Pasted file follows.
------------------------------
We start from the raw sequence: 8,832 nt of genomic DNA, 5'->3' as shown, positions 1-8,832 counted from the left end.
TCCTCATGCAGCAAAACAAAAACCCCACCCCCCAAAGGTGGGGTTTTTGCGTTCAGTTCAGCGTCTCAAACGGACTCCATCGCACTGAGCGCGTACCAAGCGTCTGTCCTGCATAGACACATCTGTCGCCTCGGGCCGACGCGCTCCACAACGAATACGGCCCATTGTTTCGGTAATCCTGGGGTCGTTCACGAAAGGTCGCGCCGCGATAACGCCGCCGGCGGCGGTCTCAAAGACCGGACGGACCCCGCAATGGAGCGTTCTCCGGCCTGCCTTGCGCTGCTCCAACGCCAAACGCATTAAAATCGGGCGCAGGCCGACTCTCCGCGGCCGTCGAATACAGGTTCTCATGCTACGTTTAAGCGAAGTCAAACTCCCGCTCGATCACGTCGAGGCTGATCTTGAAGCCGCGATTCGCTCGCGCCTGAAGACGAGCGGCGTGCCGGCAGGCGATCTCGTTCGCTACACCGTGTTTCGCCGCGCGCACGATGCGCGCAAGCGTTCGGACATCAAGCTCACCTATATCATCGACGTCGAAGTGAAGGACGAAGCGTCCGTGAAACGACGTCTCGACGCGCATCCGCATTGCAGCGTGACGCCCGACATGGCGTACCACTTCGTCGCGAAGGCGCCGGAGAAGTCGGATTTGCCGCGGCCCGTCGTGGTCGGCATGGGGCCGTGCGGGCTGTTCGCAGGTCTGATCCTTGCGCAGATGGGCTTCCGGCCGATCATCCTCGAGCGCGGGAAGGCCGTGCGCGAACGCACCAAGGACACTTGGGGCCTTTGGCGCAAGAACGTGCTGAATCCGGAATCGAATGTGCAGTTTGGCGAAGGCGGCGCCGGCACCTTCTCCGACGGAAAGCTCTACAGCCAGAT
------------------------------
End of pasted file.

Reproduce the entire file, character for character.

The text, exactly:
We start from the raw sequence: 8,832 nt of genomic DNA, 5'->3' as shown, positions 1-8,832 counted from the left end.
TCCTCATGCAGCAAAACAAAAACCCCACCCCCCAAAGGTGGGGTTTTTGCGTTCAGTTCAGCGTCTCAAACGGACTCCATCGCACTGAGCGCGTACCAAGCGTCTGTCCTGCATAGACACATCTGTCGCCTCGGGCCGACGCGCTCCACAACGAATACGGCCCATTGTTTCGGTAATCCTGGGGTCGTTCACGAAAGGTCGCGCCGCGATAACGCCGCCGGCGGCGGTCTCAAAGACCGGACGGACCCCGCAATGGAGCGTTCTCCGGCCTGCCTTGCGCTGCTCCAACGCCAAACGCATTAAAATCGGGCGCAGGCCGACTCTCCGCGGCCGTCGAATACAGGTTCTCATGCTACGTTTAAGCGAAGTCAAACTCCCGCTCGATCACGTCGAGGCTGATCTTGAAGCCGCGATTCGCTCGCGCCTGAAGACGAGCGGCGTGCCGGCAGGCGATCTCGTTCGCTACACCGTGTTTCGCCGCGCGCACGATGCGCGCAAGCGTTCGGACATCAAGCTCACCTATATCATCGACGTCGAAGTGAAGGACGAAGCGTCCGTGAAACGACGTCTCGACGCGCATCCGCATTGCAGCGTGACGCCCGACATGGCGTACCACTTCGTCGCGAAGGCGCCGGAGAAGTCGGATTTGCCGCGGCCCGTCGTGGTCGGCATGGGGCCGTGCGGGCTGTTCGCAGGTCTGATCCTTGCGCAGATGGGCTTCCGGCCGATCATCCTCGAGCGCGGGAAGGCCGTGCGCGAACGCACCAAGGACACTTGGGGCCTTTGGCGCAAGAACGTGCTGAATCCGGAATCGAATGTGCAGTTTGGCGAAGGCGGCGCCGGCACCTTCTCCGACGGAAAGCTCTACAGCCAGAT